Wood and organic materials
Overall: 63.6 cm (25 1/16 in.)
Gift in memory of Mr. and Mrs. Ralph M. Coe from various donors 1967.152
Historically, figures like this baàthíl were associated with harmful spirits. Less common nowadays, they are used for different reasons, like to relieve suffering from malnutrition.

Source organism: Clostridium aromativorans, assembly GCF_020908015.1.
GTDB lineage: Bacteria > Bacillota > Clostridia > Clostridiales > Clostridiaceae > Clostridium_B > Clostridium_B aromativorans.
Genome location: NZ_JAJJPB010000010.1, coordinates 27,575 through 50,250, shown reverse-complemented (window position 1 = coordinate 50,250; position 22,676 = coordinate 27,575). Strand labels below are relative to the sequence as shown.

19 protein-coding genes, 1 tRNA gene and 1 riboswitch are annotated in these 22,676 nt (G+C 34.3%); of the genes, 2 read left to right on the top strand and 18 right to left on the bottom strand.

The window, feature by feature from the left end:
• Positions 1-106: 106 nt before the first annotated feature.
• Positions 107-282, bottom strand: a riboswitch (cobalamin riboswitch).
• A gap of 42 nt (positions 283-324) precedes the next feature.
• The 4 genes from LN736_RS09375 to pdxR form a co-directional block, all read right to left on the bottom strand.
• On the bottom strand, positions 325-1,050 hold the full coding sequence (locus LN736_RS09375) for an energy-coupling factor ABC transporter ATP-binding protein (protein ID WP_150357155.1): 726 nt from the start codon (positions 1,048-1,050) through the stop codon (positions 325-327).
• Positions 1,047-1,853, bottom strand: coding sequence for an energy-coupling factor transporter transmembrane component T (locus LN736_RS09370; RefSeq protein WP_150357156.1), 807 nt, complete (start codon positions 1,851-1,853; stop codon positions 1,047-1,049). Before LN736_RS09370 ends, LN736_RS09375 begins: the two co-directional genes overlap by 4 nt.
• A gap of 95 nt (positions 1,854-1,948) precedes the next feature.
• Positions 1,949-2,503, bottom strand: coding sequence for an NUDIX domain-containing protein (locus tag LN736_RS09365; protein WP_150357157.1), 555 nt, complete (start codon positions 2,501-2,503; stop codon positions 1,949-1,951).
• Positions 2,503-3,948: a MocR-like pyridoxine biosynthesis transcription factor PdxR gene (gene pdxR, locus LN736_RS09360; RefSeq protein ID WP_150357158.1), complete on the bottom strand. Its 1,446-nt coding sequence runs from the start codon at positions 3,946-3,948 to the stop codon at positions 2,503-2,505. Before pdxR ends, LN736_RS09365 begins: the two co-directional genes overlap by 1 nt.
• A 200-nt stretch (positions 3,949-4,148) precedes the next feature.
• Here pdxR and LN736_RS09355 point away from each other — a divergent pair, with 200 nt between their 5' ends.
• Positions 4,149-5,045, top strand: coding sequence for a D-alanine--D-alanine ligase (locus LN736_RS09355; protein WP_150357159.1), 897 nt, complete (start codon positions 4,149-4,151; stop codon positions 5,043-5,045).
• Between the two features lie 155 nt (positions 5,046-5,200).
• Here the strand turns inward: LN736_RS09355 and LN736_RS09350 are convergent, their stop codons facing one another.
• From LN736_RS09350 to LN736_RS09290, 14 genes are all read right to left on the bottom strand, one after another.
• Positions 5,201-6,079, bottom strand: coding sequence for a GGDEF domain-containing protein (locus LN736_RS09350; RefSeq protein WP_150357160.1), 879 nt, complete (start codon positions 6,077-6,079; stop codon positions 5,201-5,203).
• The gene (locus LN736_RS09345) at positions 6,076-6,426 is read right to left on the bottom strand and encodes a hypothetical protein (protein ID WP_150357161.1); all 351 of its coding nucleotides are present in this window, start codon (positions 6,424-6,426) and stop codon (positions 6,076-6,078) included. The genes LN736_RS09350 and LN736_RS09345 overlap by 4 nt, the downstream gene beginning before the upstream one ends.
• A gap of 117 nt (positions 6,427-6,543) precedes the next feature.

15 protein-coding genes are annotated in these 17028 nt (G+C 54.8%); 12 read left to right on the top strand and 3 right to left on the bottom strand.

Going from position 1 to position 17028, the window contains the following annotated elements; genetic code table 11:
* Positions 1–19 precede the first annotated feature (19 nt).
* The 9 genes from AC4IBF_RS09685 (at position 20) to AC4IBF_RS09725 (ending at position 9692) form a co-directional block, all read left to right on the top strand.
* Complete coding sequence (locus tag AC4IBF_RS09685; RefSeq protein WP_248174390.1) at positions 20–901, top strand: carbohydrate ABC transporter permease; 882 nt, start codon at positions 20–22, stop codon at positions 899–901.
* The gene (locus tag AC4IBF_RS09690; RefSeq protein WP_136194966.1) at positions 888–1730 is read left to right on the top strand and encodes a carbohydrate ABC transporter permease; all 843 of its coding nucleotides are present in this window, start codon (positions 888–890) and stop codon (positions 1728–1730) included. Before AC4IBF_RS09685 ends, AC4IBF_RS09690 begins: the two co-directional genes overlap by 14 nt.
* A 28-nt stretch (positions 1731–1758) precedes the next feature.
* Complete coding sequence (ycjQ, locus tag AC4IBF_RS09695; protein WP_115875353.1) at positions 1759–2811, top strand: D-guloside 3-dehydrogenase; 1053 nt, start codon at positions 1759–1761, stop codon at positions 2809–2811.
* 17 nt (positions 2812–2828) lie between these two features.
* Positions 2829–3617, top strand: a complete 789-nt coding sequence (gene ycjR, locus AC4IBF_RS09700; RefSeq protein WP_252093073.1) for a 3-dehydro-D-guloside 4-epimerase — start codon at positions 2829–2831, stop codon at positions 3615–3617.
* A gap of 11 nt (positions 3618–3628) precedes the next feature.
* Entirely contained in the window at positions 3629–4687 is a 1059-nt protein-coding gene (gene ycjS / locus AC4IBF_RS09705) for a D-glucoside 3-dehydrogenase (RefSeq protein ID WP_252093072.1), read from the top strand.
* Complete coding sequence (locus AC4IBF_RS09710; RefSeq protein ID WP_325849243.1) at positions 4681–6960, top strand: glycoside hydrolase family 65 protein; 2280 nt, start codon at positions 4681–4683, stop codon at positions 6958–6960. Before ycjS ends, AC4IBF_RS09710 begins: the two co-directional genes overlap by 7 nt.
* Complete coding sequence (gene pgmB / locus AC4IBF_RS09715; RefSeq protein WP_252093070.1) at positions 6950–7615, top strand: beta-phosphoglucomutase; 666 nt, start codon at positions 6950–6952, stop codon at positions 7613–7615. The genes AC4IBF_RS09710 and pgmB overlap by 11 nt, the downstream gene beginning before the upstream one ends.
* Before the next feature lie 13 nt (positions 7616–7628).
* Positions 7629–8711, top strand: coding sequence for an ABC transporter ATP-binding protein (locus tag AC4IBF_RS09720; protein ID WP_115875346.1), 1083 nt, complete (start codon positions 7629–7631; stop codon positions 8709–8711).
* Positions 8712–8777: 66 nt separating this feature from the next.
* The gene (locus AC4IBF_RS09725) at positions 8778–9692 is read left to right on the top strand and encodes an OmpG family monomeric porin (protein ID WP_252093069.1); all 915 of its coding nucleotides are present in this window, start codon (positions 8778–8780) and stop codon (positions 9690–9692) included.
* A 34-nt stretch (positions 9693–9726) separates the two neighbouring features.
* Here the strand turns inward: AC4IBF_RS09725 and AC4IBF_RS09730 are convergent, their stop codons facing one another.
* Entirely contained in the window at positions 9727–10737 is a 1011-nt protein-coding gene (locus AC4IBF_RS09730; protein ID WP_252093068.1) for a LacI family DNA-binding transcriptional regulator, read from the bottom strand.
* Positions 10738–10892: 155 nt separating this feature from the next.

This headpost (baàthíl) was likely a temporary sanctuary for khélé, a harmful spirit released after killing a person or dangerous animal. Around 1900, members of the Milkuùr religious association used baàthíla to counteract khélé. While the head resembles that of a teenage girl with pierced upper lip and earlobes, the roughly hewn, pole-like bottom suggests otherwise. Buried in an altar, devotees ritually applied materials that darkened the exposed head. When the owner died, the khélé left the sculpture; no longer sacred, it was buried. Milkuùr’s strict rules ensure these objects are made from the appropriate wood and that artists’ names remain secret.
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